5. Debt Negotiation. You can negotiate for alternate repayment plans and reduced settlements with unsecured creditors and debt collectors. If you are successful, you can settle your unsecured debts for less than what you owe, get out of debt quicker, and avoid lawsuits.
(1) Can get out of paying thousands of dollars in debt;
(2) Can avoid judgments and wage garnishments;
(3) Can avoid filing bankruptcy.
(1) Credit rating will be damaged for next seven years and will have trouble getting financing for the next 2 to 3 years. What financing is obtained will be at a higher interest rate;
(2) Might have to pay tax on forgiven debt;
(3) No guarantee it will work; those with assets are taking a chance they will be sued.
Recommendation: Good choice if bankruptcy and credit counseling won't work for you.
The formula for calculating your debt-to-income ratio is simple: monthly fixed expenses divided by gross monthly income (before taxes and deductions). If your result is a percentage greater than 36%, your credit score will be negatively affected because you are considered to have too much debt. This means credit card companies and banks will likely turn down your application. Of course, each lender sets its own policy. Some might only approve your loan if you have a ratio below 30%, while others will accept a higher one. But a general rule of thumb is to keep your debt-to-income ratio below 36% if you want to get financing.
Of course, financial experts consider a debt ratio of 36% to be way too high. The lower it is, the better, but generally, a ratio higher than 20% tells a credit counselor that you have too much debt and might be headed for financial trouble. Your goal should be to try and reduce your debt so that your debt-to-income ratio is 20% or lower. Once you do this, your credit score will increase, you will be able to save up an emergency fund with enough money in it to pay all of your living expenses for one year; and you will be able to start saving more for retirement.
How to Calculate Your Debt-to-Income Ratio
To calculate your score, you need to add up your monthly fixed expenses. Monthly fixed expenses include all debt, such as the following: house payment or lease, credit card and other revolving credit balances; car payments, alimony, child support, etc. Do not include grocery, telephone, and utility bills or any debt that will be paid off in the next few months. If your mortgage, car loan or credit card will be paid off two or three months from now, don't include it in the equation.
Gross monthly household income: $5,000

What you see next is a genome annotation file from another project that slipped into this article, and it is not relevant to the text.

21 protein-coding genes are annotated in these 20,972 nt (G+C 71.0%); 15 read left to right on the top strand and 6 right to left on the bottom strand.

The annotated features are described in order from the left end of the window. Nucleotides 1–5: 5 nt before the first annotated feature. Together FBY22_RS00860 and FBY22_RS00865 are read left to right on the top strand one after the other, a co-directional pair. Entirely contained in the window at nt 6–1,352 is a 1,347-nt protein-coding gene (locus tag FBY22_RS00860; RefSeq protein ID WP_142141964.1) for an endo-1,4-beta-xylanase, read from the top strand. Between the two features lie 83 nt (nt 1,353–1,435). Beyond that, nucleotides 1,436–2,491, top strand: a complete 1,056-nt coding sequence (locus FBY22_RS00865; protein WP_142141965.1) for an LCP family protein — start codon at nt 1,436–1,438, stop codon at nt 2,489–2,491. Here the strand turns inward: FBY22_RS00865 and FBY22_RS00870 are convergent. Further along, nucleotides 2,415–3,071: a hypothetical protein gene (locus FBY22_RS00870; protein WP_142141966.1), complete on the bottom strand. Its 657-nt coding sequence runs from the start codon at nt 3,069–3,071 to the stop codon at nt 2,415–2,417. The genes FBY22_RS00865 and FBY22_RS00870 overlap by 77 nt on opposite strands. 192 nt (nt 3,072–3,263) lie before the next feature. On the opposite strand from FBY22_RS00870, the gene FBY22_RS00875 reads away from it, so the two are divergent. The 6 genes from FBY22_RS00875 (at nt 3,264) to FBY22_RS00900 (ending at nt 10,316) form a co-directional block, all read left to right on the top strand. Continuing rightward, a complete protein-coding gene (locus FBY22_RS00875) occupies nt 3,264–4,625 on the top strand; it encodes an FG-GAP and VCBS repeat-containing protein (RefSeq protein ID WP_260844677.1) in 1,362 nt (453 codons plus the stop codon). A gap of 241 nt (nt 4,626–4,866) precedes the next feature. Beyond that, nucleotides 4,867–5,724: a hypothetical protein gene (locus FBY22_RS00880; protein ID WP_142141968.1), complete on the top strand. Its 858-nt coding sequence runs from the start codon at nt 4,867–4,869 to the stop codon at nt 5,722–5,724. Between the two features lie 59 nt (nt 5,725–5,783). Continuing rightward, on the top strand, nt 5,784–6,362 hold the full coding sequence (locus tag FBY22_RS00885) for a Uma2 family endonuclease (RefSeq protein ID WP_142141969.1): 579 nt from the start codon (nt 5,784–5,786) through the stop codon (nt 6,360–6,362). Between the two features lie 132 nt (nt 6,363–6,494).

Fixed expenses: $1,560 [house payment $540.00 + car payment $370.00 + credit cards $250.00 + child support $400.00]
Debt-to-income ratio calculation:
$1,560 (total debts) / $5,000 (total income) = 31%
The above calculation shows that this person is headed for trouble. He needs to start paying down his debt rather than accumulating more.
Air conditioning costs eat up a lot of a family's monthly budget during the winter and summer months when it is either too cold or too hot and heating and cooling become necessary. There are several steps you can take to lower your air conditioning bill every summer.
Keep the drapes or blinds closed. About 33 percent of the summer heat in your house comes through the windows, so keeping all curtains drawn during the hot summer days will reduce your cooling bill. Cover all of your windows, particularly those facing west and south, with window film to significantly block out the sun. Doing this can reduce your cooling costs by as much as 50 percent!
Additional tips to lower your air conditioning bill:
(1) Don’t do laundry during the hottest part of the day in the summer as the humidity from operating the washer and dryer will raise the temperature in your home 5 or more degrees and make you’re A/C unit work harder to keep your house cool;
(2) Plant a bush or tree near your AC condenser unit to shield it from the sun and you can reduce cooling costs by about 10 percent, but trim any trees or shrubs around your outside unit that are compromising air flow to the unit. If your outside AC unit can’t get air flow because an object is blocking it, it increases energy consumption by about 15 percent;
(3) Clear your air conditioning unit of dust, dirt and debris once a year. If your A/C unit is outside, turn it off, remove the outer covering and spray the coils and fins with a water hose. If your unit is located inside, unplug it, remove the grill and dust off the fins and vacuum away any dirt or debris;